It’s pretty rare for me to recommend one of my textbooks—from a science class, no less—as recreational reading, but UCLA professor and Pulitzer Prize-winning author Jared Diamond has written a crucial piece of nonfiction on the past and present condition of our environment and economy; one that should provoke introspection into humanity’s duel capabilities for progress and self-destruction. Collapse: How Societies Choose to Fail or Succeed combines science, history, geography and personal experience to shine light from every angle on the formula that leads to a civilization’s breakdown.
Collapse is divided into four parts, the first of which describes the environment and economic history of the state of Montana, from the Native American hunger-gatherers to the individual stories of current farmers and their agricultural methods. Part Two examines past societies that have collapsed, describing the factors of their failure in terms of a five-point framework, while Part Three takes on modern societies, such as the Rwandan genocide and the developing nation of China. Part Four wraps it up on a wider scale, taking on corporations, globalization and the merits of the polder model, the Dutch version of economic consensus policy.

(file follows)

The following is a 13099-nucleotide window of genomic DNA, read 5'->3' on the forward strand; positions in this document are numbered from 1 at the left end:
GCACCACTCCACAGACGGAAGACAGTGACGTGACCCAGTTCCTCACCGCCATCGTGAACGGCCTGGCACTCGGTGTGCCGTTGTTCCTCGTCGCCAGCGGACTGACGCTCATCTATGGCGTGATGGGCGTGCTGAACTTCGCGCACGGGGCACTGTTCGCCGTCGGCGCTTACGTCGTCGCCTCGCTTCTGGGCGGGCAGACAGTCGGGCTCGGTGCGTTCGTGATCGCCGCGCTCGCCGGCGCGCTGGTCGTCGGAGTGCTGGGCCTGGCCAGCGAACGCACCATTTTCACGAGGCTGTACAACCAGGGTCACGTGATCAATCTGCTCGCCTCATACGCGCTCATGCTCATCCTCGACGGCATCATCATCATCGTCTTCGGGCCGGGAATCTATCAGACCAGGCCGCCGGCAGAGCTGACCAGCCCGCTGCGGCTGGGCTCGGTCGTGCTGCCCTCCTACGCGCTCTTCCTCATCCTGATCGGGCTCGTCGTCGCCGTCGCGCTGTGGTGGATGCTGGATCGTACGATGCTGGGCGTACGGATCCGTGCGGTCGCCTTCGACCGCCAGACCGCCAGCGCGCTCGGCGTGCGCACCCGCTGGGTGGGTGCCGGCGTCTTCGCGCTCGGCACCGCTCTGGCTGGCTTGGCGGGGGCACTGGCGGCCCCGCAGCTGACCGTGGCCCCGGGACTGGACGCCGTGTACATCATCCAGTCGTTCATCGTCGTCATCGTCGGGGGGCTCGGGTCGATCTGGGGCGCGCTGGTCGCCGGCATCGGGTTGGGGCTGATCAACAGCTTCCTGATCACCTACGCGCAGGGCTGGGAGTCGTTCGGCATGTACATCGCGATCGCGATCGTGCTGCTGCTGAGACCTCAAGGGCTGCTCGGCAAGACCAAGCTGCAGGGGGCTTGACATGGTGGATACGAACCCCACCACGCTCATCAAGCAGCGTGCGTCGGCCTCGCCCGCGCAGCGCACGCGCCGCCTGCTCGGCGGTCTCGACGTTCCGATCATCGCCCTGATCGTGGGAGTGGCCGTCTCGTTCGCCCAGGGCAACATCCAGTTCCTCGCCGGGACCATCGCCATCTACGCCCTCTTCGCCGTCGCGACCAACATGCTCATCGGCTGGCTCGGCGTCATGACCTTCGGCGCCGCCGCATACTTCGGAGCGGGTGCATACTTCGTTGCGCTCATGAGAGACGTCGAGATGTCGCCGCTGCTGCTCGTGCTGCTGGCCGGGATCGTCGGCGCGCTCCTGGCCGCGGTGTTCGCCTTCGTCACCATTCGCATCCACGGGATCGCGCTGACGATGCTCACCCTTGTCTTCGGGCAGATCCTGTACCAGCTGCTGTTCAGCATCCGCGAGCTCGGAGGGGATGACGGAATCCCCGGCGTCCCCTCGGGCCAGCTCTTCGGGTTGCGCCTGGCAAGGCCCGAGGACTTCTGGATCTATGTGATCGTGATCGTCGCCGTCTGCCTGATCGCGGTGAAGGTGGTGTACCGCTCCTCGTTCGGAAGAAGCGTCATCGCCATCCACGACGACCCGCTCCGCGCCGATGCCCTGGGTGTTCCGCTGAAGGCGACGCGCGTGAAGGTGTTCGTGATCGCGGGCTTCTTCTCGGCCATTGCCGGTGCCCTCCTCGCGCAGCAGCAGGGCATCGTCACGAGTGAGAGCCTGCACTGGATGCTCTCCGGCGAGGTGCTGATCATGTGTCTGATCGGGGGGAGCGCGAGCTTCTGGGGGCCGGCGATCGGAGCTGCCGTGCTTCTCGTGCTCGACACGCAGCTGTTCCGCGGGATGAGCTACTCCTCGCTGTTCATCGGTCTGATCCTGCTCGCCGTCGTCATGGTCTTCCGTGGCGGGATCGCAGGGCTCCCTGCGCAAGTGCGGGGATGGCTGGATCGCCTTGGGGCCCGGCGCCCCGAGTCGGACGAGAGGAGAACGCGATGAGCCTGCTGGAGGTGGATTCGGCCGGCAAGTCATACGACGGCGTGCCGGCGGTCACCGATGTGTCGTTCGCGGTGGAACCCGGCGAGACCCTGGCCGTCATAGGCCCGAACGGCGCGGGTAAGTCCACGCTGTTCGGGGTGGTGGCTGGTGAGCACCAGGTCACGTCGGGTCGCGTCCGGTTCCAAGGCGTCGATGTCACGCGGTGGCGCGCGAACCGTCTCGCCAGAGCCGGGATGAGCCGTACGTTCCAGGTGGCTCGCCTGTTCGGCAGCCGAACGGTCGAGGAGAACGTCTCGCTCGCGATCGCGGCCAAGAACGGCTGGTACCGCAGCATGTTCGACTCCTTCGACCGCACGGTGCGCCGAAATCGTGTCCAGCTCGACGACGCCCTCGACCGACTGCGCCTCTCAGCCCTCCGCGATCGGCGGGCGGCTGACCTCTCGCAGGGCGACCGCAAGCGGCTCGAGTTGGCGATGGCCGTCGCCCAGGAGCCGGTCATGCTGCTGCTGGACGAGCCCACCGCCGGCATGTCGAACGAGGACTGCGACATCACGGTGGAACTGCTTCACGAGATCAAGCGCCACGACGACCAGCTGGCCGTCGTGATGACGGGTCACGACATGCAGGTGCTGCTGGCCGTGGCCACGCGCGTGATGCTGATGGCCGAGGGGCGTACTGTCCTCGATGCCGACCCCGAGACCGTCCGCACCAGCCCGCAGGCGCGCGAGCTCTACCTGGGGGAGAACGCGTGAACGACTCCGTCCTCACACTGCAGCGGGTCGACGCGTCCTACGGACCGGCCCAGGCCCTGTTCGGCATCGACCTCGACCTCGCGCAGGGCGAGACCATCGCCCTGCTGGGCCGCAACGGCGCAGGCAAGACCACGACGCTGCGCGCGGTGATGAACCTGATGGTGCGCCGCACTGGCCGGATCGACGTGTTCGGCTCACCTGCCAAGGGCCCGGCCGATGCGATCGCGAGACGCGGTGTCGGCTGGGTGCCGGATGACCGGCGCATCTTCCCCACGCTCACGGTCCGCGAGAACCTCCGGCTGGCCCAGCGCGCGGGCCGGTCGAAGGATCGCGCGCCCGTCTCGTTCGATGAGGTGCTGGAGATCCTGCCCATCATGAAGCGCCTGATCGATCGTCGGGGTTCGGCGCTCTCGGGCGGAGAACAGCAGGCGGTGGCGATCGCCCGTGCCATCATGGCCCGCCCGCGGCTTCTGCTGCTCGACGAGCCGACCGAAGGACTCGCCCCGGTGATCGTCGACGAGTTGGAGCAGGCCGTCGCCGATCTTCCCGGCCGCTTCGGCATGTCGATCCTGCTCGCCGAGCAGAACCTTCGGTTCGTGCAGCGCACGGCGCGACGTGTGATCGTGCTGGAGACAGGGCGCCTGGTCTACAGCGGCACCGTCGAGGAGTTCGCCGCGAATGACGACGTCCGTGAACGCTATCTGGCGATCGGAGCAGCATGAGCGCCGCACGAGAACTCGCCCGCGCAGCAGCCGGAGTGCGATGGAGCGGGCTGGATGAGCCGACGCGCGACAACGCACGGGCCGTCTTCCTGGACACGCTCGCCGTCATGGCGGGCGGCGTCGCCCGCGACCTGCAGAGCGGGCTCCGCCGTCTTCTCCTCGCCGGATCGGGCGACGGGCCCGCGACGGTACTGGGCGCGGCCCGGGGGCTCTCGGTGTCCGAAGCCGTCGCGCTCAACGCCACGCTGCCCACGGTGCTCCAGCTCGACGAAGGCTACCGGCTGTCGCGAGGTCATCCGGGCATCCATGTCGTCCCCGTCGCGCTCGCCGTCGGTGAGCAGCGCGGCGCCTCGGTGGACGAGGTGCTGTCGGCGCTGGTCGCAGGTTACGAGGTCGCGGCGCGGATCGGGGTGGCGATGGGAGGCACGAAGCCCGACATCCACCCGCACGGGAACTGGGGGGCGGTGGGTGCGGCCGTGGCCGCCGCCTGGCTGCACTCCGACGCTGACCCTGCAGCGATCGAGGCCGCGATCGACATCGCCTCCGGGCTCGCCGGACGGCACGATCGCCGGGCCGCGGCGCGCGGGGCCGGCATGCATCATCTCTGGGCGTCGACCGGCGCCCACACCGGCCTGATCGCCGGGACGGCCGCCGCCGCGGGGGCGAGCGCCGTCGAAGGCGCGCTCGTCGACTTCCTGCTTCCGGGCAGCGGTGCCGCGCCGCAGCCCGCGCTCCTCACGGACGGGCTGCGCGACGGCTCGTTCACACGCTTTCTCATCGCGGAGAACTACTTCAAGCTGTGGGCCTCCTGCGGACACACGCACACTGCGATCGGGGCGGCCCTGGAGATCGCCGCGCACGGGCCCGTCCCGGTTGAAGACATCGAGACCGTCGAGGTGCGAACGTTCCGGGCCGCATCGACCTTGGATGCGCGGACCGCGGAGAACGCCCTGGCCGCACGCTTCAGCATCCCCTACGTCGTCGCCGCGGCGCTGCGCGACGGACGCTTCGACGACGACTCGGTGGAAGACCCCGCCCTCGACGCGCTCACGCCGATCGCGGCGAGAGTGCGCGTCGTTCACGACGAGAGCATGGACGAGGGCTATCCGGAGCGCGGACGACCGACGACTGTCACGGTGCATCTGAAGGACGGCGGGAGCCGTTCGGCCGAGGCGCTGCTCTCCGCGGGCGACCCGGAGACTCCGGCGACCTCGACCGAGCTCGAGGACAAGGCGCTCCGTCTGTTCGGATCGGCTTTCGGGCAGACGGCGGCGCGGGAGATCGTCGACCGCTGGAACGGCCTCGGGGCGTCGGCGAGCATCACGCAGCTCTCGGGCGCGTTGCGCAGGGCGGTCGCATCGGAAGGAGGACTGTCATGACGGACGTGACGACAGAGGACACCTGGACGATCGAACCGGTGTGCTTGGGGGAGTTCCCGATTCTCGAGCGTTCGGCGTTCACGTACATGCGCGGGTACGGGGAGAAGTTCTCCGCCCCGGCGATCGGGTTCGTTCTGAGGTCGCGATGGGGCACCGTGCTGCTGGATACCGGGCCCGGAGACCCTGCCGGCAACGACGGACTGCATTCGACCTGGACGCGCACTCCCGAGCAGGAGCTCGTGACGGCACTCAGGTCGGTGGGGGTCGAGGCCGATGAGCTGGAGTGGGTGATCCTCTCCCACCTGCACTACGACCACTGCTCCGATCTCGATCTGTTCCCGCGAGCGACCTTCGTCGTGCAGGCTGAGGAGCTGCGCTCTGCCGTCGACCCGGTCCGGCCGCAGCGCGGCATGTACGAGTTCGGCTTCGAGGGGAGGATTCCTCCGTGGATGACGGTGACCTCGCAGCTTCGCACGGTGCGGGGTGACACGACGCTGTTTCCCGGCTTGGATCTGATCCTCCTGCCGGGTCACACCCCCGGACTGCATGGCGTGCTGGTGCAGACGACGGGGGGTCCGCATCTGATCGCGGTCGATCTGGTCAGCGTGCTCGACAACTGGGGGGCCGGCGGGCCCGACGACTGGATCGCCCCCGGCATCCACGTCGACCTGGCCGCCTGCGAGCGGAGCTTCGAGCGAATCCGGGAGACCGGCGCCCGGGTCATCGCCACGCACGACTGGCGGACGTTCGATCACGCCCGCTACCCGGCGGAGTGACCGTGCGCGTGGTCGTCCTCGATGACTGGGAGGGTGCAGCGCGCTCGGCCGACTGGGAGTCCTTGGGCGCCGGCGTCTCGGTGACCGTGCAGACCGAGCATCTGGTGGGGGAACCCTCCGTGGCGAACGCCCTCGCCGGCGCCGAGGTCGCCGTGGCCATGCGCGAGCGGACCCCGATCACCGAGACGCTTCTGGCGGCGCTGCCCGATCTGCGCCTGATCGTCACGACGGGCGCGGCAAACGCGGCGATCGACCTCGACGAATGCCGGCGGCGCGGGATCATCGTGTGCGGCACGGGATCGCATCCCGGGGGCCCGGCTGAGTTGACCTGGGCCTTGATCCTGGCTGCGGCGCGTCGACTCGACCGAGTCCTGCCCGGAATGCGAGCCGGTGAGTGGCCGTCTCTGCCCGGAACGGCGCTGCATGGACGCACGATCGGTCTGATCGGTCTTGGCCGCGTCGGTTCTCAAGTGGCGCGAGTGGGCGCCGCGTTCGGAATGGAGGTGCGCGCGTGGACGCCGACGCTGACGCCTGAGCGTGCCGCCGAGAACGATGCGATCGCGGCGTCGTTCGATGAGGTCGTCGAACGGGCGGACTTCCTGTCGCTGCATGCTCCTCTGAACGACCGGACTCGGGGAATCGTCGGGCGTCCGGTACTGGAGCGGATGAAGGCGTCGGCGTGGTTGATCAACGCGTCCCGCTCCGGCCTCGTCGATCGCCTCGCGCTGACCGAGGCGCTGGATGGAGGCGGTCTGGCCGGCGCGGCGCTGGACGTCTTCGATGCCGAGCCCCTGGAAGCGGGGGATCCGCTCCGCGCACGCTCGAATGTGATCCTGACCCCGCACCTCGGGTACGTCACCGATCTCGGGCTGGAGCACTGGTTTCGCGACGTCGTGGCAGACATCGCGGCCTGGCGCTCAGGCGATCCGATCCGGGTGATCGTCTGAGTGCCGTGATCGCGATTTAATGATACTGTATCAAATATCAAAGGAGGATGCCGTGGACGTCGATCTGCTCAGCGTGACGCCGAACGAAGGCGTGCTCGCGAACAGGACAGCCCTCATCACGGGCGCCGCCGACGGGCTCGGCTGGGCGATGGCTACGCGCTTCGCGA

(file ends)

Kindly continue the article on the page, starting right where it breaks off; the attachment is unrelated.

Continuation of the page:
What is both revealing and frightening is Diamond’s portrayal of civilizations that collapse into themselves, such as the ancient society of Easter Island. While it is generally believed to have been torn apart by European colonizers, who conducted slave raids and infested the natives with disease, Diamond’s claim is that the society was well on its way to collapsing before the arrival of colonizers, due to environmental damage and the ensuing civil war that erupted over resources versus the growing population. Such factors also contributed to the collapse of the ancient Mayans, and the more recent genocide in Rwanda was due in part to overpopulation. The parallels drawn between ancient and modern societies are a resounding call to action to keep history from repeating itself, and provide a haunting and thought-provoking exposé on humanity’s slow-motion murder-suicide involving the planet we call home.
This is certainly no typical textbook of bone-dry facts; Diamond presents his subject matter in a voice that is both scholarly and conversational. He gives the impression of a pleasant conversationalist who is both intellectual and approachable, and he injects an entertainment factor among the disheartening accounts and statistics. Therefore it comes as no surprise that he ends the book on a high note, declaring his cautious optimism for the future.
Collapse is a glaringly relevant book for today’s world; a means of opening our eyes to the downfall in progress we are currently living within. If Al Gore’s campaign for the environment didn’t convince you, Jared Diamond certainly will. You don’t need to turn to sci-fi for a good apocalypse-based story—just pick up a copy of Collapse and discover the apocalypse happening in our own backyard.